Concern grew over the level of Egypt’s foreign currency reserves on Wednesday after news that they had dropped below the critical threshold of three months’ import cover.
Egypt’s benchmark EGX 30 index fell by 1.8 per cent on negative sentiment after central bank figures showed that the country’s foreign reserves declined by 10 per cent last month to a new low of $13.6bn at the end of January, down from $15.1bn a month earlier.
Beltone Financial, the Cairo-based investment bank, described the drop as “very alarming” and said it exceeded expectations.
In a note, Beltone said the available policy options for the government and the central bank to deal with the decline included limiting imports and allowing the Egyptian pound to depreciate further.
Hisham Ramez, the new governor of the central bank who took over his post this month, was reported on Tuesday to have instructed local banks to prioritise access to foreign currency for imports of basic foods, industrial inputs, fuel, medicines and fertilisers.
Mohamed Abu Basha, Egypt economist at EFG-Hermes, the regional investment bank, said the situation “could turn to import control. This is the likely scenario.”
The Egyptian pound fell by 9 per cent since the end of December, when the central bank introduced a system of auctions in which it sold dollars to local banks. The move was aimed at shoring up faltering reserves by allowing a gradual depreciation of the pound.
Mr Ramez further tightened the foreign exchange system on Monday by introducing a number of measures, including reducing the number of auctions from three to two a week.
On Wednesday the pound traded at 6.7 to the dollar on the interbank market according to the central bank website. Morsi el-Sayed el-Hegazy, Egypt’s new finance minister, said this week that talks with the International Monetary Fund on a twice-postponed loan would be resumed after the government’s economic plan had been finalised, but he gave no date.
Many doubt the $4.8bn loan would come before parliamentary elections that are expected in April but could be staggered over six weeks. No official date has been set for the poll.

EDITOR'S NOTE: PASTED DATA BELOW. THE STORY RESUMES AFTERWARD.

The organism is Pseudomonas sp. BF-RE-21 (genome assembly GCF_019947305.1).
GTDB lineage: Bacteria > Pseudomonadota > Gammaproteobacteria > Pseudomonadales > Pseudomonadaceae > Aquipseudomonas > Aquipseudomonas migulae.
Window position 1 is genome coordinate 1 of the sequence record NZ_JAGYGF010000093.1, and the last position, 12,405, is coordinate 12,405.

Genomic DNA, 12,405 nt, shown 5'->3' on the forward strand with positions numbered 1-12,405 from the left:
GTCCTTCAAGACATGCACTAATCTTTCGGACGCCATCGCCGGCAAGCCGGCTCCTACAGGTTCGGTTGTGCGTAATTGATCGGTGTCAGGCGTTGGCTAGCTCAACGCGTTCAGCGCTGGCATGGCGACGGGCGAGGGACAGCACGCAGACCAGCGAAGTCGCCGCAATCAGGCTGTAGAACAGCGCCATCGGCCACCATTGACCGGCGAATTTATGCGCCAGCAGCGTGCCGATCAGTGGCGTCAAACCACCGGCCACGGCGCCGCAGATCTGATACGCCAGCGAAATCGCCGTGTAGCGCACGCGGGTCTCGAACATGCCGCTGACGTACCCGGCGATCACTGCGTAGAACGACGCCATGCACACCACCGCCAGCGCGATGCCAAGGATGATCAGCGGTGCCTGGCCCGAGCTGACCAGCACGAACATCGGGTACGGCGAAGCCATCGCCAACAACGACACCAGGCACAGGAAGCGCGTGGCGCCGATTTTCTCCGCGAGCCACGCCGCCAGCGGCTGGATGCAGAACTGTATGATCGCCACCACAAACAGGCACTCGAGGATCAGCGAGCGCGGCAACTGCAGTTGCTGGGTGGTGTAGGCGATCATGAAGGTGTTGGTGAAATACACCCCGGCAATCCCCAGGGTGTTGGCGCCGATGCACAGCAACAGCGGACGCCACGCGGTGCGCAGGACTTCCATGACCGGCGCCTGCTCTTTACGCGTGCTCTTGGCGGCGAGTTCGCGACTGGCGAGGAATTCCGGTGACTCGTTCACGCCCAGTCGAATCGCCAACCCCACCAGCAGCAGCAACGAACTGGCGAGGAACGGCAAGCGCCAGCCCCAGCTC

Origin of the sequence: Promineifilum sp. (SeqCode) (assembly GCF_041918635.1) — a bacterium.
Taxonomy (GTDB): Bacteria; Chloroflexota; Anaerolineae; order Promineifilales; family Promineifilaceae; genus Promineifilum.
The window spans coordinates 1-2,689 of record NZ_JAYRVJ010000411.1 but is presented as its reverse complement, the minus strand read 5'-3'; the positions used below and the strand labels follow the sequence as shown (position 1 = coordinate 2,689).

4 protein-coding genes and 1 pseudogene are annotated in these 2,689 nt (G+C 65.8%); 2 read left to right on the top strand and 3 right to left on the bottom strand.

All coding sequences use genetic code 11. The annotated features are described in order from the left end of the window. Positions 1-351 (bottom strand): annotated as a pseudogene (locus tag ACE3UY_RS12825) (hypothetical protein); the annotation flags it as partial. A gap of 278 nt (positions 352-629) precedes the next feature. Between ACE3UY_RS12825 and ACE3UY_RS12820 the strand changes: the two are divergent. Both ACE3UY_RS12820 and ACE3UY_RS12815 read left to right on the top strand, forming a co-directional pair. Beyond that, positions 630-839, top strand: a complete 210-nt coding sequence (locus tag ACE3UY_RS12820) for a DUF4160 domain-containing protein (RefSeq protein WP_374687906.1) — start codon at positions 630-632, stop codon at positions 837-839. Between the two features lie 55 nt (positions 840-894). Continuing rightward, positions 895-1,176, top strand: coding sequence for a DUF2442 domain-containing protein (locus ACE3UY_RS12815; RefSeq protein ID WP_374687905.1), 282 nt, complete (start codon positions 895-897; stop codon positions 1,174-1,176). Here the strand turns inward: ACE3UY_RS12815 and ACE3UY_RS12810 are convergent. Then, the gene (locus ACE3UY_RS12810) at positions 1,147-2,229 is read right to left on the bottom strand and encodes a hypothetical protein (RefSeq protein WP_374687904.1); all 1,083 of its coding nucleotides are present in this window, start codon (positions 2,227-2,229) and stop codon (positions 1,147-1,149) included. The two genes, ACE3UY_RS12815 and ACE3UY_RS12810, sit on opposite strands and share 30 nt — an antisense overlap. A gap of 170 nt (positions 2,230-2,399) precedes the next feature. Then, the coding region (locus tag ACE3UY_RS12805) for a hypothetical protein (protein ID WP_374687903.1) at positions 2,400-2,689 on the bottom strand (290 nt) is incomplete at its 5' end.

However, there are fears that the continuing political turmoil in Egypt will make any economic reform difficult.
“The escalating political rift between the president and the opposition is likely to further increase the challenges in implementing the much needed economic reforms necessary for an IMF deal to be concluded successfully. The upcoming parliamentary elections are likely to further complicate the policy environment, with rising political and social risks,” said Mr Abu Basha.
Mr Morsi tried to introduce sales tax increases in December but rescinded them almost immediately after widespread popular opposition. The increases were part of an economic programme agreed with the IMF in November. After the tax rises were halted, Egypt asked the fund “to postpone” its loan.
“To stabilise the economy and reduce pressures on the pound, an improvement in the political situation is needed,” said Capital Economics, the London-based consultancy. “This would help first to secure an IMF deal, which would also unblock other official aid, and second to lead to a return of private capital inflows.”
Egypt has lost $23bn in reserves since January 2011, when the revolt which unseated Hosni Mubarak as president erupted.
As the country embarked on a tortuous political transition punctuated by violence, foreign portfolio investors exited the market, fresh direct investment dried up and tourist numbers fell, intensifying the downward pressure on reserves.